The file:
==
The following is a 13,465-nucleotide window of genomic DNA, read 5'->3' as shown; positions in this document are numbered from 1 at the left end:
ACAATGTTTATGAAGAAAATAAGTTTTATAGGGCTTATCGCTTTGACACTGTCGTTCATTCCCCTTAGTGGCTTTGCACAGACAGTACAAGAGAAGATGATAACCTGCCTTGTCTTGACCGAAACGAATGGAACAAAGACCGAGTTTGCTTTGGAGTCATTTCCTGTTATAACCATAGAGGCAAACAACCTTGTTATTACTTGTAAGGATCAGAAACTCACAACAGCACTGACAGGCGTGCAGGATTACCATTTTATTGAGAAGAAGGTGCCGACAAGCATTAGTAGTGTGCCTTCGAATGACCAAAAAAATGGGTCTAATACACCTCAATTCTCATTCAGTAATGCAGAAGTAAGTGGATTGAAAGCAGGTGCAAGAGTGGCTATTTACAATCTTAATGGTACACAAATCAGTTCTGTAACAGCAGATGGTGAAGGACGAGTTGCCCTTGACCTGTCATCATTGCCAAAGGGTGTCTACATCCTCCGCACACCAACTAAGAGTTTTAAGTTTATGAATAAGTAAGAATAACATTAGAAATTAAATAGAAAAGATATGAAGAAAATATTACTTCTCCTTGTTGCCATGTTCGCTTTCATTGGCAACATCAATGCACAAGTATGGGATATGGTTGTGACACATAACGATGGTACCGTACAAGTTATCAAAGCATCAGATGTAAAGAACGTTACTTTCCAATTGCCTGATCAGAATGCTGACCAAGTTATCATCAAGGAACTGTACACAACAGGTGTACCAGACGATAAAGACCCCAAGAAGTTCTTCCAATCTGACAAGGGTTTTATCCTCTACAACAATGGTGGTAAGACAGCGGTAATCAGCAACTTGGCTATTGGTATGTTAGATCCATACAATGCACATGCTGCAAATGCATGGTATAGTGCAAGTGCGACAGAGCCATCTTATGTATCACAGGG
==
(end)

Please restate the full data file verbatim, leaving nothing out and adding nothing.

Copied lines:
The following is a 13,465-nucleotide window of genomic DNA, read 5'->3' as shown; positions in this document are numbered from 1 at the left end:
ACAATGTTTATGAAGAAAATAAGTTTTATAGGGCTTATCGCTTTGACACTGTCGTTCATTCCCCTTAGTGGCTTTGCACAGACAGTACAAGAGAAGATGATAACCTGCCTTGTCTTGACCGAAACGAATGGAACAAAGACCGAGTTTGCTTTGGAGTCATTTCCTGTTATAACCATAGAGGCAAACAACCTTGTTATTACTTGTAAGGATCAGAAACTCACAACAGCACTGACAGGCGTGCAGGATTACCATTTTATTGAGAAGAAGGTGCCGACAAGCATTAGTAGTGTGCCTTCGAATGACCAAAAAAATGGGTCTAATACACCTCAATTCTCATTCAGTAATGCAGAAGTAAGTGGATTGAAAGCAGGTGCAAGAGTGGCTATTTACAATCTTAATGGTACACAAATCAGTTCTGTAACAGCAGATGGTGAAGGACGAGTTGCCCTTGACCTGTCATCATTGCCAAAGGGTGTCTACATCCTCCGCACACCAACTAAGAGTTTTAAGTTTATGAATAAGTAAGAATAACATTAGAAATTAAATAGAAAAGATATGAAGAAAATATTACTTCTCCTTGTTGCCATGTTCGCTTTCATTGGCAACATCAATGCACAAGTATGGGATATGGTTGTGACACATAACGATGGTACCGTACAAGTTATCAAAGCATCAGATGTAAAGAACGTTACTTTCCAATTGCCTGATCAGAATGCTGACCAAGTTATCATCAAGGAACTGTACACAACAGGTGTACCAGACGATAAAGACCCCAAGAAGTTCTTCCAATCTGACAAGGGTTTTATCCTCTACAACAATGGTGGTAAGACAGCGGTAATCAGCAACTTGGCTATTGGTATGTTAGATCCATACAATGCACATGCTGCAAATGCATGGTATAGTGCAAGTGCGACAGAGCCATCTTATGTATCACAGGG